There are 62 subject tables, three more than last year, and Cambridge comes top in 33 of them. Cambridge teaches undergraduates in 46 of the 62 subject tables and appears in the top 10 for all those 46 subjects.

By contrast, Oxford comes top in eight subject tables, and the London School of Economics top in four.

This year again only 11 of the top 20 institutions are members of the Russell Group, which traditionally attracts the lion's share of funding for research, but this year the University of Durham, a member of the 1994 Group of small and beautiful universities, has succeeded in breaking into the top five.

Eight of the top 20 are members of the 1994 Group, and one, the University of Aston, is not attached to any university grouping.

The Complete University Guide can be viewed in its entirety online. It includes an interactive table, which you can tailor to create your own ranking based on your own preferences, such as graduate prospects or student satisfaction. For more information go to .

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Traditional Snobbery Vindicated Perhaps?
[info]sirjasper wrote:
Thursday, 30 April 2009 at 11:10 am (UTC)
Ox/bridge lost their hegemonic superiority years ago.
Yet despite the introduction of subjects related to business and media by some of the 'newer' universities, traditional subjects such as PPE are still taught best by the older universities.
Wonderful to see the LSE shining through in such a prominent position in so many subjects.
Is it just plain 'snobbery' that keeps the Ox/bridge colleges in such prominent a position I wonder?

Re: Traditional Snobbery Vindicated Perhaps?
[info]markj88 wrote:
Thursday, 30 April 2009 at 12:02 pm (UTC)
Actually, the reputation of Oxbridge impacts what is expected of the students there as much as it effects its prestige and accusations of snobbery.
The workload week-to-week, especially considering the extremely short trimesters, as well as the difficulty of the finals papers, the emphasis on the more academic and difficult areas of each subject, all amount to a generally much harder degree than in many other places. Of course there are others similarly difficult, but a degree from Oxbridge can't be taken lightly.
I've heard that in some other 'polytechnics' or new universities, the final mark is, rather than an overall average, simply the average of the modules in which one performs best!

Ulitmately, say what you will about snobbery and false superiority, but Oxbridge and other top universities are extremely ruthless in applications, strict (sometimes to the point of overbearing) in workload, and by nature of being the elite, are staffed by the most talented and most worthy academics. Hence, the teaching an research, perhaps even through 'snobbery' or simple acknowledgement of prestige, maintains its strength and expertise.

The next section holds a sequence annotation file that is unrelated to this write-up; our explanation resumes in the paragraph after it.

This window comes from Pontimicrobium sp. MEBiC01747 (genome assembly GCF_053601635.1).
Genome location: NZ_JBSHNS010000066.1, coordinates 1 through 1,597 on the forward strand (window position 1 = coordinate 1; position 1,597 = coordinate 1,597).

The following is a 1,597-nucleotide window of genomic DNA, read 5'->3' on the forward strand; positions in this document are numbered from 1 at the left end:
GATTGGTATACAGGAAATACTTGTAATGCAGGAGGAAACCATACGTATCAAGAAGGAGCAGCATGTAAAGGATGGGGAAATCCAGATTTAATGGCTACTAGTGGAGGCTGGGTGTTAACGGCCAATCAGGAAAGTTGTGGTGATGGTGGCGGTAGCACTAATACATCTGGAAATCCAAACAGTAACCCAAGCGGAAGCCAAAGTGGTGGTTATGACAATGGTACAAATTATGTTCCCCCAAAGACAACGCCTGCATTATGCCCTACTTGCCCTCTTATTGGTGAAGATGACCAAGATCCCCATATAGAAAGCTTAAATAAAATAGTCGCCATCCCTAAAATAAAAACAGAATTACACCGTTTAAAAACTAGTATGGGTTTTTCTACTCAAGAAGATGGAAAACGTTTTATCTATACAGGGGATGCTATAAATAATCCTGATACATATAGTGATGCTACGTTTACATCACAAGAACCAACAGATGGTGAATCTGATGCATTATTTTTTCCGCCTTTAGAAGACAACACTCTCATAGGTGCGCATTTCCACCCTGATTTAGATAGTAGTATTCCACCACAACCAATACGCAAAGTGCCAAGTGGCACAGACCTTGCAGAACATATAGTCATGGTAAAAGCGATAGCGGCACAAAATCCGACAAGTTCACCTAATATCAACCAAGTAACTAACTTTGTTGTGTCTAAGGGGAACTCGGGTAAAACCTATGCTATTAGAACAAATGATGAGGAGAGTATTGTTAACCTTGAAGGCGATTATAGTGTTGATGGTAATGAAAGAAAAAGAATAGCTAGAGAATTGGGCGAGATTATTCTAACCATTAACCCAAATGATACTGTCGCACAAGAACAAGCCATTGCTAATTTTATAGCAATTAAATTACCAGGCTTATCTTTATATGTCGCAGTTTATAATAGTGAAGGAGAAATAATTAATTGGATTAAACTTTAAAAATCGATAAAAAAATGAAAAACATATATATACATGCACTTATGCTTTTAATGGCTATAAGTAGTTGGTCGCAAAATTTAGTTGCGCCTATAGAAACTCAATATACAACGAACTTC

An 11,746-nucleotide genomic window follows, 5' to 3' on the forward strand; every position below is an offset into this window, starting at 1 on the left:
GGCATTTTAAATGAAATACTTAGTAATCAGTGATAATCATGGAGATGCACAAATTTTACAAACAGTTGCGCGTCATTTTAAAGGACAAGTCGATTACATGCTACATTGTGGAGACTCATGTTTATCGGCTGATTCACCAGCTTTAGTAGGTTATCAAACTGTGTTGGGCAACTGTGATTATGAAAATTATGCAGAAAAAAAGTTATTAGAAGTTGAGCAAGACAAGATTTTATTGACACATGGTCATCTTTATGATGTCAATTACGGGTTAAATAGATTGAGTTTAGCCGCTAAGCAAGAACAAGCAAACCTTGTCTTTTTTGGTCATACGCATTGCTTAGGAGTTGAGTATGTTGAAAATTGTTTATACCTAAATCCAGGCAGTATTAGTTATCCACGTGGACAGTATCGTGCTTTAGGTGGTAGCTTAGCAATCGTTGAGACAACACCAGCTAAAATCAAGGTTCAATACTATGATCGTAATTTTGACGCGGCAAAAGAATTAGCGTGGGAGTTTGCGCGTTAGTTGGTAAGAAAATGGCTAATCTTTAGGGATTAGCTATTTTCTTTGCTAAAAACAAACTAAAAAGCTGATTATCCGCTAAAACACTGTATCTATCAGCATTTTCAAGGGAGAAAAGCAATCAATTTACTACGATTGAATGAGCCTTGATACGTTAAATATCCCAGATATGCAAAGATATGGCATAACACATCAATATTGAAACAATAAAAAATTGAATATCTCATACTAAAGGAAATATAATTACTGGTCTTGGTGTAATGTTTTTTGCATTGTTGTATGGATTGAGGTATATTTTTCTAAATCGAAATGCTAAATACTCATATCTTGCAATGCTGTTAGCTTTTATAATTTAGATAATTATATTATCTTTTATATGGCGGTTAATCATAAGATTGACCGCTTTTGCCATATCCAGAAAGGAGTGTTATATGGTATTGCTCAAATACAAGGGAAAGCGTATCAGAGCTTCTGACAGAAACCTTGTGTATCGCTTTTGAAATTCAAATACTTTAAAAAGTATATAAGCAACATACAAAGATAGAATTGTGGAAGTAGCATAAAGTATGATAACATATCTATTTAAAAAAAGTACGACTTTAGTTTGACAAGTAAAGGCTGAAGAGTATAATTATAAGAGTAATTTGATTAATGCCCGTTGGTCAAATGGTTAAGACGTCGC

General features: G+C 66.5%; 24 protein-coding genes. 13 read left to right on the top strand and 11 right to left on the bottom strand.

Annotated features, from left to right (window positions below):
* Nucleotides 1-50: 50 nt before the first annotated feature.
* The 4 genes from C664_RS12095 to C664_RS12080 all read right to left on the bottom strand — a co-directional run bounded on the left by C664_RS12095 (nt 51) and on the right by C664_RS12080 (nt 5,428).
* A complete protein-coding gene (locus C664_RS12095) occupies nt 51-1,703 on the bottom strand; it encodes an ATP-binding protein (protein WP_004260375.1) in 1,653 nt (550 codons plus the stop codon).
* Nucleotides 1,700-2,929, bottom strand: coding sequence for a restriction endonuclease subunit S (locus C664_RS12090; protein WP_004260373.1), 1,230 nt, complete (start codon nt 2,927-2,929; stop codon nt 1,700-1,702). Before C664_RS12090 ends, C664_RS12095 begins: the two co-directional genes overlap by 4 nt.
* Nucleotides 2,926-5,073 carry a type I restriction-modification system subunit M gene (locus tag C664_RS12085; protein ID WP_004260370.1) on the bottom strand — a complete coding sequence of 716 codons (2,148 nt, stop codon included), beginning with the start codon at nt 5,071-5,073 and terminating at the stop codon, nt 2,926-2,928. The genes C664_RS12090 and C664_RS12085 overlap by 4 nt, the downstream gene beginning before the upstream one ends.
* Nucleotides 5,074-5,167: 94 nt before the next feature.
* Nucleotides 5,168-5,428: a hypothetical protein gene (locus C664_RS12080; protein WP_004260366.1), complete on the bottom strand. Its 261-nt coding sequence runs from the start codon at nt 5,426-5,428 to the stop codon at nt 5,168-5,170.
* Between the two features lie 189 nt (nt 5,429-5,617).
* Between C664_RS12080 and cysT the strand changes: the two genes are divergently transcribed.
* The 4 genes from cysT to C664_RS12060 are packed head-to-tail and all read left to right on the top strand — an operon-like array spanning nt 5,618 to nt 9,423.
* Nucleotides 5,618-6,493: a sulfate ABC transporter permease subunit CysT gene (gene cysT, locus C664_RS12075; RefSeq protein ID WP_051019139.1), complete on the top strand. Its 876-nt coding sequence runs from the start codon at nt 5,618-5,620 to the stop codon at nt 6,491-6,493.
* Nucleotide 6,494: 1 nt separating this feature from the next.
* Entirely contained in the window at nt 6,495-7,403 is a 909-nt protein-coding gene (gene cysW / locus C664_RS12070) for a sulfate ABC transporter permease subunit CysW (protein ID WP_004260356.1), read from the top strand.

Re: Traditional Snobbery Vindicated Perhaps?
[info]thelzdking wrote:
Thursday, 30 April 2009 at 03:02 pm (UTC)
It's not really about the 1994 group, or whether Oxford is better than Cambridge. No one is trying to challenge these institutions' academic credentials: that would be ridiculous. It's about graduates from so called 'ex-Polys' having a fair chance in the graduate job market. There is a lot of snobbery about ex-Polys not being 'proper' universities (which is abject nonsense), and this denigrates the students, often just as hard working and just as capable (don't believe for a second that A-Levels have any meaning or value) as their counterparts from older universities.

Top graduatea are still top graduates: no one is going to argue that PPE at Oxford is a different beast entirely to Politics or Modern History at Leeds Metropolitan, but outside of the top quarter of the table their needs to be a bit more emphasis on the individual, and not the name of their university. Vast swathes of university graduates are consigned to the scrapheap unfairly every year due to snobbery, hopefully this year's table will spur employers to take a more holisitc view of individual graduates.

[info]eddieiscool wrote:
Thursday, 30 April 2009 at 03:43 pm (UTC)
I agree with thelzdking. It shouldn't be about which university you went to but how hard you worked and how capable you are at any particular job. Most people know that the majority of Oxbridge candidates are from well off backgrounds and went to private school. In my mind, someone who went to a comprehensive and a FE college probably worked harder than someone from a private school. They certainly have more challenges to face in getting to a good university. So these league tables should be rendered null and void because a good degree is a good degree, regardless of which university it is from. Most degrees in the same subject require the same standard of learning and the same standard of work. That should be all that matters...

(P.S. To avoid any speculation about being bitter about going to a "polytechnic, I went to Bristol University to do a MA and the teaching quality was very poor indeed. Most of the stuff I learnt, I learnt through my own reading. So much for paying for a "taught" course!).
[info]lawstudent4 wrote:
Friday, 1 May 2009 at 12:03 am (UTC)
UCL top of law? Interesting.
The Open University
[info]hatjoug wrote:
Sunday, 3 May 2009 at 06:56 am (UTC)
Where does the Open University sit in all this? I have degrees from UCL, LSE, Southampton and the OU. I rate the OU as the best teaching establishment in terms of value added.